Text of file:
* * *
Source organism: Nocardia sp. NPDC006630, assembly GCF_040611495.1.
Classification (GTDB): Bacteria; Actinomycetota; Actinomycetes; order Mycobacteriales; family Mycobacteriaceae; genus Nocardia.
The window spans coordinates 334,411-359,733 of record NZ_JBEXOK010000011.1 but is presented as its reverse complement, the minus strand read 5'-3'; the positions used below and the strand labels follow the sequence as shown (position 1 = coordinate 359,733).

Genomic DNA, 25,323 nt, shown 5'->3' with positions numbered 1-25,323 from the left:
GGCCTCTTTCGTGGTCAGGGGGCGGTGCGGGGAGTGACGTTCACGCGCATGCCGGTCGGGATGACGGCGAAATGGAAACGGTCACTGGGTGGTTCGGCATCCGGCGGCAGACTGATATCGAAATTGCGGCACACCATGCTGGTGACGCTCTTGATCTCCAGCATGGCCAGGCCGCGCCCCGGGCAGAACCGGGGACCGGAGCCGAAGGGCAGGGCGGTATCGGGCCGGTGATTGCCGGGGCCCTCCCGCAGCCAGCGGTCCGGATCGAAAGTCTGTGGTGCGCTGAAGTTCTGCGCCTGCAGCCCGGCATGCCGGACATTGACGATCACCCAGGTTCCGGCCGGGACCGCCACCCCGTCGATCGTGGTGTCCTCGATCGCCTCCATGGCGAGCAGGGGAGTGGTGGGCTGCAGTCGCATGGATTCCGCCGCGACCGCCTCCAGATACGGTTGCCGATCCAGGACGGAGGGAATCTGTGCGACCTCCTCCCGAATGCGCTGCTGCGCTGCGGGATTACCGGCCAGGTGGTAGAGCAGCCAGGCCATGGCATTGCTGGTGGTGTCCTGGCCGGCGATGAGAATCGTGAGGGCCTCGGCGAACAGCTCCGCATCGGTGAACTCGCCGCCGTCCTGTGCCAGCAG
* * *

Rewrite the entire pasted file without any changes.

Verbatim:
Source organism: Nocardia sp. NPDC006630, assembly GCF_040611495.1.
Classification (GTDB): Bacteria; Actinomycetota; Actinomycetes; order Mycobacteriales; family Mycobacteriaceae; genus Nocardia.
The window spans coordinates 334,411-359,733 of record NZ_JBEXOK010000011.1 but is presented as its reverse complement, the minus strand read 5'-3'; the positions used below and the strand labels follow the sequence as shown (position 1 = coordinate 359,733).

Genomic DNA, 25,323 nt, shown 5'->3' with positions numbered 1-25,323 from the left:
GGCCTCTTTCGTGGTCAGGGGGCGGTGCGGGGAGTGACGTTCACGCGCATGCCGGTCGGGATGACGGCGAAATGGAAACGGTCACTGGGTGGTTCGGCATCCGGCGGCAGACTGATATCGAAATTGCGGCACACCATGCTGGTGACGCTCTTGATCTCCAGCATGGCCAGGCCGCGCCCCGGGCAGAACCGGGGACCGGAGCCGAAGGGCAGGGCGGTATCGGGCCGGTGATTGCCGGGGCCCTCCCGCAGCCAGCGGTCCGGATCGAAAGTCTGTGGTGCGCTGAAGTTCTGCGCCTGCAGCCCGGCATGCCGGACATTGACGATCACCCAGGTTCCGGCCGGGACCGCCACCCCGTCGATCGTGGTGTCCTCGATCGCCTCCATGGCGAGCAGGGGAGTGGTGGGCTGCAGTCGCATGGATTCCGCCGCGACCGCCTCCAGATACGGTTGCCGATCCAGGACGGAGGGAATCTGTGCGACCTCCTCCCGAATGCGCTGCTGCGCTGCGGGATTACCGGCCAGGTGGTAGAGCAGCCAGGCCATGGCATTGCTGGTGGTGTCCTGGCCGGCGATGAGAATCGTGAGGGCCTCGGCGAACAGCTCCGCATCGGTGAACTCGCCGCCGTCCTGTGCCAGCAG